I had a 3 bed 1930s semi valued at £10,000 less than I paid for it six months previously when it was in a poor state.Upon investigation it came to light that the surveyor who was based 20 miles away did a drive by survey which meant he looked on zoopla and since my house was the only one sold on that street for 5 years, based his valuation on that, less a bit.and all for the modest fee of £400.00

Joanna Styrczula

20:03 PM, 12th September 2014
About 4 years ago

Reply to the comment left by "Neil Patterson" at "11/09/2014 - 10:03":

Thank you very much Neil for your advise. I will not get an independent valuation if it is not going to have any impact on lender's valuation.
So far there is just one similar house in the area sold in April which I hope I will be able to use as comparable and to persuade the lender to value my property at the same level.

Thank you
Joanna

Joanna Styrczula

20:11 PM, 12th September 2014
About 4 years ago

Reply to the comment left by "sheridan whiteside" at "12/09/2014 - 16:34":

Thanks Sheridan for your comment. Were you able to dispute this valuation and get it right? I was thinking that if I am in the same situation as you I will present before and after photos and the statement confirming how much I spent on renovation, but I don't know if this will work?

sheridan whiteside

21:54 PM, 12th September 2014
About 4 years ago

Reply to the comment left by "Joanna Styrczula" at "12/09/2014 - 20:11":

no unfortunately. I was asked by the mortgage company to list the improvements I'd carried out along with their cost and I also sent three written valuations from local estate agents and details of nearby two bed terraces which were priced higher than my 3 bed semi's valuation But after all that they chose to accept their surveyors valuation and the loan amount was £35,000 less than my total spend.My advice, be very careful what you spend and don't assume a surveyor will value accordingly,he might not even come and look

Nick Pope

10:36 AM, 13th September 2014
About 4 years ago

I won't attempt to answer some of the comments regarding surveyors though I do hear the sound of axes grinding!

Suffice to say I only do valuations in areas I know well (in some cases 40+ years) and rarely down value unless the evidence is overwhelming. Most valuers will not accept agents opinions as evidence as they will not be accepted by a judge and it is sometimes in court that these matters are decided. In addition we always need at least 3 good, local sales either exchanged or completed. Sales agreed are used but mainly as an indicator of market strength and direction to fine tune a figure.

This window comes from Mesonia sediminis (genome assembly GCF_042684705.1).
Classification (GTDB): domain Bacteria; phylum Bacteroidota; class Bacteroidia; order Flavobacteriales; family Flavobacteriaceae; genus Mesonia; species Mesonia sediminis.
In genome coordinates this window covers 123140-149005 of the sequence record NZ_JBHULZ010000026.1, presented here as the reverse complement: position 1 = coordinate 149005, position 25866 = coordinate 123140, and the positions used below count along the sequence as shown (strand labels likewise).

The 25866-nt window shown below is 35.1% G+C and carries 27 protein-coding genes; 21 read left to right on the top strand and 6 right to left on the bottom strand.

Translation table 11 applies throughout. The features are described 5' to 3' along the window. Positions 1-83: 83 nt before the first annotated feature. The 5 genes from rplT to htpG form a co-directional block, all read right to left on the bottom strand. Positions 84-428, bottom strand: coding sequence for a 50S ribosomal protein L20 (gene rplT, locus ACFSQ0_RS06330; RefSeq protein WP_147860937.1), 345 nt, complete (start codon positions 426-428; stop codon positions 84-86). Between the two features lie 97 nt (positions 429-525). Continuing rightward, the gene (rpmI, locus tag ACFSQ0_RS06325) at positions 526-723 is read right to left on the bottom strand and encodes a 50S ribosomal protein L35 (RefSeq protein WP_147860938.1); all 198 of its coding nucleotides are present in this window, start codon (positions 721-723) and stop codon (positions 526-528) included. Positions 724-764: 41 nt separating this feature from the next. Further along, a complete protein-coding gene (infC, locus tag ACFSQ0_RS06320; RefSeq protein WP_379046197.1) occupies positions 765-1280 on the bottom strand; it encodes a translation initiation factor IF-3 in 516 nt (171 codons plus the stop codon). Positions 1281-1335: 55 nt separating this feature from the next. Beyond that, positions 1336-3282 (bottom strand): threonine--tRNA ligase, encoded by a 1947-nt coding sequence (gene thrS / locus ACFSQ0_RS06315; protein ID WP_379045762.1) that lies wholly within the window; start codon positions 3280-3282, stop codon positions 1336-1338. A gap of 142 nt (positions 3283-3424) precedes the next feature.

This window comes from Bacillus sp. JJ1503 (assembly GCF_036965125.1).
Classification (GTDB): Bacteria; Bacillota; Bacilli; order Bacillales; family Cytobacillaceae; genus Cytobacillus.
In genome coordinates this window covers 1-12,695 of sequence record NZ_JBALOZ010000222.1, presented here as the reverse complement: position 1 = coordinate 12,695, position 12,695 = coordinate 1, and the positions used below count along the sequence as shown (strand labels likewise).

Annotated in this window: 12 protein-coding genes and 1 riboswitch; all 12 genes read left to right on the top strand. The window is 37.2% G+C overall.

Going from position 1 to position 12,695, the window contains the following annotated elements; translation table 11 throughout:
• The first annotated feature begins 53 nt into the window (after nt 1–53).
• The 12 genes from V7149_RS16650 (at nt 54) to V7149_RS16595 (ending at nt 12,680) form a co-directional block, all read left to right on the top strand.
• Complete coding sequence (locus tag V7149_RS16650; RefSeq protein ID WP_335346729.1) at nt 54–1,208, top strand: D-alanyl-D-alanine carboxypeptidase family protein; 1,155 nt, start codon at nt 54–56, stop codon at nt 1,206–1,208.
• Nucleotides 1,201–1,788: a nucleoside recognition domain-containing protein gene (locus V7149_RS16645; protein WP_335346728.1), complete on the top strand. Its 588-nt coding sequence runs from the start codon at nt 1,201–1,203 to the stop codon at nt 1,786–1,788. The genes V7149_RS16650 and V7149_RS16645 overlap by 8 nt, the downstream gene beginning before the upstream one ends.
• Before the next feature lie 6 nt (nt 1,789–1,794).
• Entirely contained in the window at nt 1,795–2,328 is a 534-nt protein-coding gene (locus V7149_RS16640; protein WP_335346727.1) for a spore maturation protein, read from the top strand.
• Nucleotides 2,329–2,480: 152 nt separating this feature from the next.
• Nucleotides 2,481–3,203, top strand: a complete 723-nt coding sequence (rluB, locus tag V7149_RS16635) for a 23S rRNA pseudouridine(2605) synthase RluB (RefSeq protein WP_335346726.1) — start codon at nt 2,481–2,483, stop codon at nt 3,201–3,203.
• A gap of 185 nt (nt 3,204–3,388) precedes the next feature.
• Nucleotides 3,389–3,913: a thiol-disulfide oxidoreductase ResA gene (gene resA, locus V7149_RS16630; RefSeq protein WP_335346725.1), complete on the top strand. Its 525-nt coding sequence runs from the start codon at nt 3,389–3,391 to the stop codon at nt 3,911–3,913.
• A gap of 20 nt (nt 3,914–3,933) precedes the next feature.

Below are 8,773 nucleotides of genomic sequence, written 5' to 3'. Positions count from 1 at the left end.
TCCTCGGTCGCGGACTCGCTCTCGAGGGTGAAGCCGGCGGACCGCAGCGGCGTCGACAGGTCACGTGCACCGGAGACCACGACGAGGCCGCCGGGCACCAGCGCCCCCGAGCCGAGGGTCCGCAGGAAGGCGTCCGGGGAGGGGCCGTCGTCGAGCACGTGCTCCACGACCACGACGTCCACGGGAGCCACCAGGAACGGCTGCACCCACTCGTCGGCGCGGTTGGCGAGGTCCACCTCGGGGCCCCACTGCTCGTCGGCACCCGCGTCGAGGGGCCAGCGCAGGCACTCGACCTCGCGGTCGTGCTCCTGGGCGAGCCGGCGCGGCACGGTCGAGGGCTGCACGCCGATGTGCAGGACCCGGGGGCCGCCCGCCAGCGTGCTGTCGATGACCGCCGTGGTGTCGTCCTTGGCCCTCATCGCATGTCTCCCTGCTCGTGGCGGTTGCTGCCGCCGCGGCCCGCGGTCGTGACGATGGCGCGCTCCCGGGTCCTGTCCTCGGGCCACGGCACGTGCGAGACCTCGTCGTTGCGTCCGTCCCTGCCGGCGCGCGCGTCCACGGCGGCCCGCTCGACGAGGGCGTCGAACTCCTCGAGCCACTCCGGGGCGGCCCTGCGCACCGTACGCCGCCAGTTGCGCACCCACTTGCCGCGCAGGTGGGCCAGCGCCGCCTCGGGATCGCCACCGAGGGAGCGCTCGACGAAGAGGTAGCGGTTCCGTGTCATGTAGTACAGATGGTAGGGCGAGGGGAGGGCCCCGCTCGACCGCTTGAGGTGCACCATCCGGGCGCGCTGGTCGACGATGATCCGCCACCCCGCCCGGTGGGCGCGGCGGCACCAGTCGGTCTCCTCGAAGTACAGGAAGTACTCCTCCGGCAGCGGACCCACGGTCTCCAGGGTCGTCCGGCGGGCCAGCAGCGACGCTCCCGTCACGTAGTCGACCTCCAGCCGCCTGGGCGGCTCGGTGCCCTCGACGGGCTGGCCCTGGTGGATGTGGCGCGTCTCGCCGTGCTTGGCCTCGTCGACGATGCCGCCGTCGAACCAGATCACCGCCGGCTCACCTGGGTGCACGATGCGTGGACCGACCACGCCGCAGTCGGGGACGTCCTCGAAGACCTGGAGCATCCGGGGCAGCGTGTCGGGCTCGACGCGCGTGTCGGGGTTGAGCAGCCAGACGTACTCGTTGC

May I suggest that if you are using a broker he can ask one of the larger firms of valuers to provide a desktop valuation. You will need to provide information on when the property was purchased, alterations/extensions made and any other changes in the property or the area such as new schools, improved transport facilities etc. The desktops I do are sometimes free or for a minimal cost (£20 ish). They give an indication of price band and whether the estimate is reasonable. The fee is often paid by the broker anyway so there may be no cost to you.

Nick

Barry Humphreys

15:38 PM, 13th September 2014
About 4 years ago

Nick is absolutely right about an Estate agents valuation, in fact unless the agent has Chartered status. An Estate agents valuation is Just an opinion and carries No legal status, that's why they should all be Regulated, it may tidy up some of the practices and tricks that some get up too. But apart from that the lender you go to will not only be interested in the property valuation but more importantly what the rental return is.
Joanna.
Before you go skipping off to the high street though find yourself an Independent Mortgage Broker who deals with "Whole of Market" and in particle a BTL specialist It may cost you a reasonable fee but well worth it.

Neil Robb

17:54 PM, 14th September 2014
About 4 years ago

I have a had similar situation. I have heard recently that Virgin has started to do same day mortgages again so you do not have to wait the 6 months for buy to let.

But you have to prove work done and varies other things.

My only compliant was the two Virgin valuation's seemed very low to me. I contacted estate agent who gave me 3 comparable all with in 1 mile of the property recently sold.

Plus I recently mortgaged two of my other properties with in 1 mile which where valued £30,000.00 more than the surveyor from Virgin did.

I appealed and wasted my time even with prove and other surveyor stating it was low they would not budge.

They did offer me a mortgage at the lower valuation I am still thinking about it but it was a waste of £500.00 between mortgage adviser and surveyor fees.

Barry Humphreys

11:40 AM, 15th September 2014
About 4 years ago

Neil. Go Back to your Mortgage broker and push him to search a different lenders, Virgin are not the only ones, or try using the lender you have for your other properties, the surveyor fees you may loos but your broker should Carrie on the search at least!! It's all about service to your client.